This week is a little different because I actually want to take a little bit of time out. When I was supposed to be making my socials, I actually felt like going for a walk on the beach, so I took a walk on the beach. That seemed to be the thing I wanted to do. I went with that, and that means that Monday and Tuesday of this week were planned. It was all pre-written. But Wednesday forward was not.
What I’m going to do now is, if I’m feeling tonight that I’m really, really inspired to do some more stuff ahead of time, I’ll do it. Or I won’t. I might just wait for the day. The difference is though that I know what I’m going to write about.
I’ve got a specific plan that’s there which is these are the topic I’m going to cover but I’m not necessarily going to write about what they’re going to cover. My particular spreadsheet is complex, but not really that complex. It’s the dates and what my core content is.
Everything goes back to what I call hub content – which is a blog post, a YouTube video, a podcast episode. It could be a bigger piece of content that is much deeper and goes deeper. It shows expertise. It shows depth of thought and breadth of experience. But everything goes on social media. It’s a little clip of that. “Here’s a little bit to get attention.”
When it comes to business, social media is really just about getting attention. It’s not about converting anything. They don’t know you well enough to convert. They don’t trust you well enough to convert, especially if you’re a consultant or a therapist or someone who works one-to-one with people rather than in a retail environment, for example.
You’ve got to show some kind of empathy first to drag people in, relate to their problem, relate to where they’re at in life, then they might go, “I can read more about it here. I will go and read more about it there,” and I’ll learn there’s a lot more depth. Through that, I learn trust. I know you. I like you. Now, I trust you. Now, I’m much more likely to go ahead and do something further with you.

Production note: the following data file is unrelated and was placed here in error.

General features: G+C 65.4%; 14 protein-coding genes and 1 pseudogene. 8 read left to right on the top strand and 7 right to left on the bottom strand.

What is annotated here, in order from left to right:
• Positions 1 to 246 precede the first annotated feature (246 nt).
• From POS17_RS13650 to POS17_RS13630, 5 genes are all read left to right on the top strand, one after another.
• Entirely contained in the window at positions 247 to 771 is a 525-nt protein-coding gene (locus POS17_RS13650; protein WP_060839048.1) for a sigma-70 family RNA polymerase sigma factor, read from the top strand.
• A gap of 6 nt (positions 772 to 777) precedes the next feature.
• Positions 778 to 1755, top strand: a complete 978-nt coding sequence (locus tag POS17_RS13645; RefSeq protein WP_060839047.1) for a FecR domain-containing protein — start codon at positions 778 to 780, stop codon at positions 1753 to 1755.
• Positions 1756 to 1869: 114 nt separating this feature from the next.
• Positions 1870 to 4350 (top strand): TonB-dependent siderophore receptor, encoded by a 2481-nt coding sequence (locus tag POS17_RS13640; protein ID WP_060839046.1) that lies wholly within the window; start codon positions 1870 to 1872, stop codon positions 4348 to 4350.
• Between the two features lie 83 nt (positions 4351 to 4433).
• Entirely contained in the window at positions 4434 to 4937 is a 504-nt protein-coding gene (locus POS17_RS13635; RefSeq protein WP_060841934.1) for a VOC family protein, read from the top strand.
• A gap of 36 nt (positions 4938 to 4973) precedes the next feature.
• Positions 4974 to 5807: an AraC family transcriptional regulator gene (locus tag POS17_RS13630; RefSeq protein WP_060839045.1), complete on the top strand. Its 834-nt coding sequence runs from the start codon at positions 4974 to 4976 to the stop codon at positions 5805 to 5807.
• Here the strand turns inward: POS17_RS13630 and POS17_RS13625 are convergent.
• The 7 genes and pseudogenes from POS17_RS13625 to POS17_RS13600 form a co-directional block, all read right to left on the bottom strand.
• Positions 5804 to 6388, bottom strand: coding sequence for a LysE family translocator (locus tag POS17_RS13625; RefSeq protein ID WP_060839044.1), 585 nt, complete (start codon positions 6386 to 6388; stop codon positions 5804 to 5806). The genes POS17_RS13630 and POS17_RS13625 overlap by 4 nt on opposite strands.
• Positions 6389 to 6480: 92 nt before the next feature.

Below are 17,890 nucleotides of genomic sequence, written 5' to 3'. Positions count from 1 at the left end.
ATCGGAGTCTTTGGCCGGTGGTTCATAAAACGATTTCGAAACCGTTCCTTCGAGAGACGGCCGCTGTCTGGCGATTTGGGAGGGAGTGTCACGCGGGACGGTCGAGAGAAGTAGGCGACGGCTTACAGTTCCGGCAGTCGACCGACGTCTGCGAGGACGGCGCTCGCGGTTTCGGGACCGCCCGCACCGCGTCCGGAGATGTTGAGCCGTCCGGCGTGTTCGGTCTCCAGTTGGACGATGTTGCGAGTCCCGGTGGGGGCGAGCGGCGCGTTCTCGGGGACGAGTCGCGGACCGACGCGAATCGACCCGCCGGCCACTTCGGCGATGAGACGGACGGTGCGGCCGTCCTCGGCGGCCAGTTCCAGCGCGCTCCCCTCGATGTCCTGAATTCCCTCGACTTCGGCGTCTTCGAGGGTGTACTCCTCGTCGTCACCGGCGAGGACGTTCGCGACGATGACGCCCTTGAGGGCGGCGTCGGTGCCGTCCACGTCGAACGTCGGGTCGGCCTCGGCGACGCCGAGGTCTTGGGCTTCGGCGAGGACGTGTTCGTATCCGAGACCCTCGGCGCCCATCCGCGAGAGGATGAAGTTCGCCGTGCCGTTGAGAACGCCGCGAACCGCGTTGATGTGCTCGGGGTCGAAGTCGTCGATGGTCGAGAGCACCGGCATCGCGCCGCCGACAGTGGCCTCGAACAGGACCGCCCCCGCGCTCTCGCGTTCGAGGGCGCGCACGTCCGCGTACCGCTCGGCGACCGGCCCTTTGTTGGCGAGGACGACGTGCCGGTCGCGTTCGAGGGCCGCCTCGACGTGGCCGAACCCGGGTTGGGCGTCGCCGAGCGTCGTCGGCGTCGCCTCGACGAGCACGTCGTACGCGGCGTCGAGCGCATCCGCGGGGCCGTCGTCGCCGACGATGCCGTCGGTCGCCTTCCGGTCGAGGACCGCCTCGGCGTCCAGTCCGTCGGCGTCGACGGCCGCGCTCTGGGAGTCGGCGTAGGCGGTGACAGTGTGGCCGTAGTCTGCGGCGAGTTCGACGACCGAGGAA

But that doesn’t come from posting what I like to call “ladies laughing at lattes in cafés.” I think you can picture exactly what I mean. Consultants who are all about laughing at lattes and laughing at iPhones while they’re in a café – usually with white walls and boho refences.
Whilst it’s so on brand, it’s not really addressing what the values of that brand are. It’s simply saying, “Look how beautiful this is. Look how pristine this is.” I can tell you that no one’s desk who works in social media is that tidy and clean as what we’ll see often in the ladies who are laughing at lattes.
Mia Fileman 10:23
I really love how you’ve called a spade a spade – that social media is really much more for the top of the funnel. It is for getting attention.
Exactly like you; I make all my money from my email list. I’ve spoken about this substantially during this podcast, but they’ll say something on social media, and it is all about getting them onto my owned channels – my landing pages, my website, my email list. That’s when we can do the real nurturing towards a product or a service that suits them. Hoping that social media is going to be your entire marketing funnel is probably where the number one issue happens with social media.
Again, this is where comparisonitis comes into play because they’ll see someone like you, Dante, posting so often on social media, so they think that this is the start of the end of your marketing plan, but the fact that you’ve told them that there’s 9,000 people on your email list means that you went and built that castle probably first and now you’re getting people to come and visit the castle.
Dante St James 11:28
I only started using that email list this year. Probably three months ago I started using that. But I’ve been building it for 11 years. That’s been building, building, building until one day I actually had a process and a strategy that was ready to go.